Míkmaq trees

The words for trees in Míkmaq, an Algonquin language spoken in parts of Canada and the USA, are apparently based on the sounds the trees make in the wind. More specifically, according to this page, the names come from “the sound that the wind makes when it blows through the leaves during autumn about an hour after sunset, when the wind usually comes from a particular direction.” The names can therefore change over time depending on the wind and the age and size of the trees. Unfortunately I haven’t been able to find any of the actual names of trees in Míkmaq.

Míkmaq words for animals are also based on sounds – the sounds made by those animals. For example, kitten is miaojij. The same happens to some extent in other languages. For example, the Mandarin Chinese for cat is 猫 (māo).

In English the names of some birds are onomatopoeic, including cuckoo, whippoorwill, morepork, chiffchaff, chickadee, whooping swan and peewit.

Can you think of other examples of onomatopoeic birds, animals or other creatures?

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This entry was posted in Language, Words and phrases.

0 Responses to Míkmaq trees

  1. Ben says:

    We mustn’t forget the important Cheeseburger Bird ( http://youtube.com/watch?v=0ou9J8G56mo ).

    Apparently called the black-capped Chickadee by weird scientist folk, the Cheeseburger Bird is apparently quite common throughout the United States.

    Listen carefully for its cry – ‘Cheese-bur-ger!’

    -Ben

  2. Weili says:

    I wonder if 蛇 shé (snake) in Chinese came from the sound made by snakes.

  3. xarxa says:

    arabic ‘dhubaaba’ and hebrew ‘zevuv’ – fly

  4. TJ says:

    I would say “hoopoo” ?
    the sound of this bird do sound like “hoo-poo”

    That reminds me of one topic that we used to mess about it as always in school old days, in the Arabic lessons, when we have to memorize some sound names since every animal has a sound name in Arabic, maybe I can list some here:

    Pigeon: Hadeel
    Dog: Noaah
    Cat: Mowaa’ (this one obviously comes from the sound itself I guess).

    Fly: Taneen
    Lion: Za’eer
    Thunder: Hadeer
    Sheep: Roghaa’ (I might be wrong about this one)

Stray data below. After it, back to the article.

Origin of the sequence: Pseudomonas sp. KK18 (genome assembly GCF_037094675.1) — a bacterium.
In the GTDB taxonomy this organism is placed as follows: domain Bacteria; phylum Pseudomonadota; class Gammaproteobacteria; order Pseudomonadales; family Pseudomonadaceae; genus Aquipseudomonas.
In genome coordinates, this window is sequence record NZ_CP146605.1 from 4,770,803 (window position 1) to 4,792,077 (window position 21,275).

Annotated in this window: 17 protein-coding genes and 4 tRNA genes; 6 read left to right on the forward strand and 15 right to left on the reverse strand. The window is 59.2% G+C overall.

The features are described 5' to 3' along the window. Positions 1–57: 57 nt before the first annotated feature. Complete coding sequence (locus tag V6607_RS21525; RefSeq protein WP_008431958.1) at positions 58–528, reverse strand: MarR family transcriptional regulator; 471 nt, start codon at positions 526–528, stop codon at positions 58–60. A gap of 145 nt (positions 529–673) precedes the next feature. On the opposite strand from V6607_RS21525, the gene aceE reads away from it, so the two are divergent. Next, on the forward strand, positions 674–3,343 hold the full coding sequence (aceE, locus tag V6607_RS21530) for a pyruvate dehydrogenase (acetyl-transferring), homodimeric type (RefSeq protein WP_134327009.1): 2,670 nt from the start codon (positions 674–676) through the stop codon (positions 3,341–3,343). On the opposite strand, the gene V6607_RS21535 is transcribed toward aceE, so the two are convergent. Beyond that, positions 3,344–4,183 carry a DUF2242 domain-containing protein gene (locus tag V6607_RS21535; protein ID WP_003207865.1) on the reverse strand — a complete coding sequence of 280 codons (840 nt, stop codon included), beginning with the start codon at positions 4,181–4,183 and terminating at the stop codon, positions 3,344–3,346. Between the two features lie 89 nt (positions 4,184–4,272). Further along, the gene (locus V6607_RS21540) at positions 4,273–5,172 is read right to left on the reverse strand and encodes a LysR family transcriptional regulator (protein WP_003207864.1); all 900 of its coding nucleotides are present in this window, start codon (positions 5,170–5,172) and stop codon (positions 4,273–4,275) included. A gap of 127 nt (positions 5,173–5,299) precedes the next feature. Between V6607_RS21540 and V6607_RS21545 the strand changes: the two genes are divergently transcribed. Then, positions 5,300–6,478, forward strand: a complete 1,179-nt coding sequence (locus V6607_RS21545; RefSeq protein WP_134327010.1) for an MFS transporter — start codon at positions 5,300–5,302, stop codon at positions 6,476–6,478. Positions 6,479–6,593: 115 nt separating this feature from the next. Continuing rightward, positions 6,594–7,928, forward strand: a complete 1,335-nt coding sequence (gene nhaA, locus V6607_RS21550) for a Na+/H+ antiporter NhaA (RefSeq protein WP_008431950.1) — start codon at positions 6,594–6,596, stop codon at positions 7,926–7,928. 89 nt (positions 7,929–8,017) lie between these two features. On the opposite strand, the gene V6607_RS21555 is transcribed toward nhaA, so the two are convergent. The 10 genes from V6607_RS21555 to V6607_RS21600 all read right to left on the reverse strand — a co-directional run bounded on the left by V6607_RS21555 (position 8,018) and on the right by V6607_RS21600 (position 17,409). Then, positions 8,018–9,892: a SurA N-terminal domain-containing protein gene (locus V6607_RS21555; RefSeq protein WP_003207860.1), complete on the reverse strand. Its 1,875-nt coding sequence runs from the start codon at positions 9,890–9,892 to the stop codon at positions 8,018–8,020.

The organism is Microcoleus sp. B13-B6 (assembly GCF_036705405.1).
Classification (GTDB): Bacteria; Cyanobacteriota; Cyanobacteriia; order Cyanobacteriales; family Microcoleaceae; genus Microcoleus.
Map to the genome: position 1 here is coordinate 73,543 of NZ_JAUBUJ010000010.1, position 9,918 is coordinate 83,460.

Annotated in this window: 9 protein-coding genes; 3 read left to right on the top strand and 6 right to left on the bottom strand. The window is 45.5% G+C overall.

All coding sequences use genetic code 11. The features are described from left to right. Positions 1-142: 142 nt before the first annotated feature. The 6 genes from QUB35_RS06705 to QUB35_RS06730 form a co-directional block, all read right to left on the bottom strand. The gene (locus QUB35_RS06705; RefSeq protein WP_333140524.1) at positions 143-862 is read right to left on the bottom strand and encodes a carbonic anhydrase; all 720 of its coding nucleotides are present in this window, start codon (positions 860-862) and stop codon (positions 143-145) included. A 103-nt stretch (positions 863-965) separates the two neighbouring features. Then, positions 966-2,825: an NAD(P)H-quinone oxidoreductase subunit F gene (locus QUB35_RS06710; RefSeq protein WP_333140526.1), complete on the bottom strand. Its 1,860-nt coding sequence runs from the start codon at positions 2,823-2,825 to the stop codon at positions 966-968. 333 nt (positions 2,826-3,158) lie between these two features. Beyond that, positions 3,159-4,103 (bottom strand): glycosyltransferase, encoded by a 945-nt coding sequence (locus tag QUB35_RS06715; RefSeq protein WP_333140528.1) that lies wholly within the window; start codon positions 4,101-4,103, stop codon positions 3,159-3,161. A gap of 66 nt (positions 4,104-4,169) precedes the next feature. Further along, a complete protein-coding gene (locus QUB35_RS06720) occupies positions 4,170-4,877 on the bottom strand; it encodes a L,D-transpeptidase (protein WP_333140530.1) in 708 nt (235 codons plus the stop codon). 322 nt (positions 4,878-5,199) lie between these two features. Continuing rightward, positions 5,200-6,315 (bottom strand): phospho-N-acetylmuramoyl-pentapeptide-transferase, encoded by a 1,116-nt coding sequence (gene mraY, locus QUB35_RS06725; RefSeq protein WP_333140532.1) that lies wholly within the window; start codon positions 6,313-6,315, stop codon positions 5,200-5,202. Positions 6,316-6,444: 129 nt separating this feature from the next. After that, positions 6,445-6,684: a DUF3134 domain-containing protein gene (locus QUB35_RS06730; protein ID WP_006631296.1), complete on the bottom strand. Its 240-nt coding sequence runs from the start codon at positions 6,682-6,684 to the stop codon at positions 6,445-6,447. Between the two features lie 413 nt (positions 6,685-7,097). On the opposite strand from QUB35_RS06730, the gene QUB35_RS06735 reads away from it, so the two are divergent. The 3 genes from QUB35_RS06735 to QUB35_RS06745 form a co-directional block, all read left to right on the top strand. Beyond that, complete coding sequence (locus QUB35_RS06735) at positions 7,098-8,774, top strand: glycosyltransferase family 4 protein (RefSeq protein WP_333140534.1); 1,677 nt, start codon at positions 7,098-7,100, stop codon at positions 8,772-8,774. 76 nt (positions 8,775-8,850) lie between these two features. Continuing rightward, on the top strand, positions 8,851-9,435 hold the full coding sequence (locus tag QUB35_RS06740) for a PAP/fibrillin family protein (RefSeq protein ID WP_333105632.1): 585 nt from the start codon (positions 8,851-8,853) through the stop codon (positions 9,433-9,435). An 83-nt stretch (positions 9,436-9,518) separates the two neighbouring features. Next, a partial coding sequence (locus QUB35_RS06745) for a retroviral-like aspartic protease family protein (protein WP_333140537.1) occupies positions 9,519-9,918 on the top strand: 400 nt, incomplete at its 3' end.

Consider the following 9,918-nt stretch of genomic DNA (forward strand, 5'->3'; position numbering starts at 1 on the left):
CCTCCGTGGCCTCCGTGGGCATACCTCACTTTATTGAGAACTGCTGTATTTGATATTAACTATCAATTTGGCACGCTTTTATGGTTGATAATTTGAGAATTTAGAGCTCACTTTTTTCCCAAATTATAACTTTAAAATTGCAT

Snake: Faheeh (hard fricatives)
    Phone: Raneen
    Ants: Dabeeb

  5. Caenwyr says:

    I know this is quite off-topic, but I suddenly feel the urge to say this: there is something about the English transliteration of Arabic that I don’t quite like, probably because I’m not a native English speaker myself. Personally I’d prefer things like:
    tanīn
    za’īr
    hadīr
    roghā’
    fahīh
    ranīn
    dabīb
    But I know it often is a question of having the right keyboard (and the right server software. I’m not sure if it will be showed correctly even here).

    On-topic: in Dutch too there are quite a few onomatopoeic words:
    een bonk (a hard hollow bounce, like a head hitting the floor)
    een flits (a flash, like the one on a camera. which is strange, since a flash actually makes no sound nowadays, but of course it did back in the days)
    een bliksem (lightning: same remark as with ‘een flits’)
    een boer (a burp)
    een schaaf (a scrub plane)
    schuren (to scrub)
    een tjilp (pronounced chilp, the sound a bird makes)

    And many many more examples. I guess there’s lists of onomatopoeia somewhere. It’s always nice to compare different languages, and their solutions for a new invention. I always liked the sound of the German word for a train: ‘ein Zug’. As if a child invented the name… Ahh, neologisms, they really make the world go around.

  6. Haamu says:

    In Dutch there’s a bird called “oehoe” (pronunciation “oohoo”). According to the dictionary it is called an eagle owl in English.

  7. TJ says:

    Caenwyr: It’s quite true. I hate writing the double “E” but sometimes I just care about would a reader imagine the word.

    If it is to make it more accurate, IPA is better, but as you said, software and other causes don’t allow us to write it down as we like!
    by the way, IPA do not represent all sounds of Arabic correctly.

  8. Bia says:

    What about humming bird?
    In Portuguese, at least in Brazil, it is called “beija-flor”, flower-kissing. Is it poetic or what?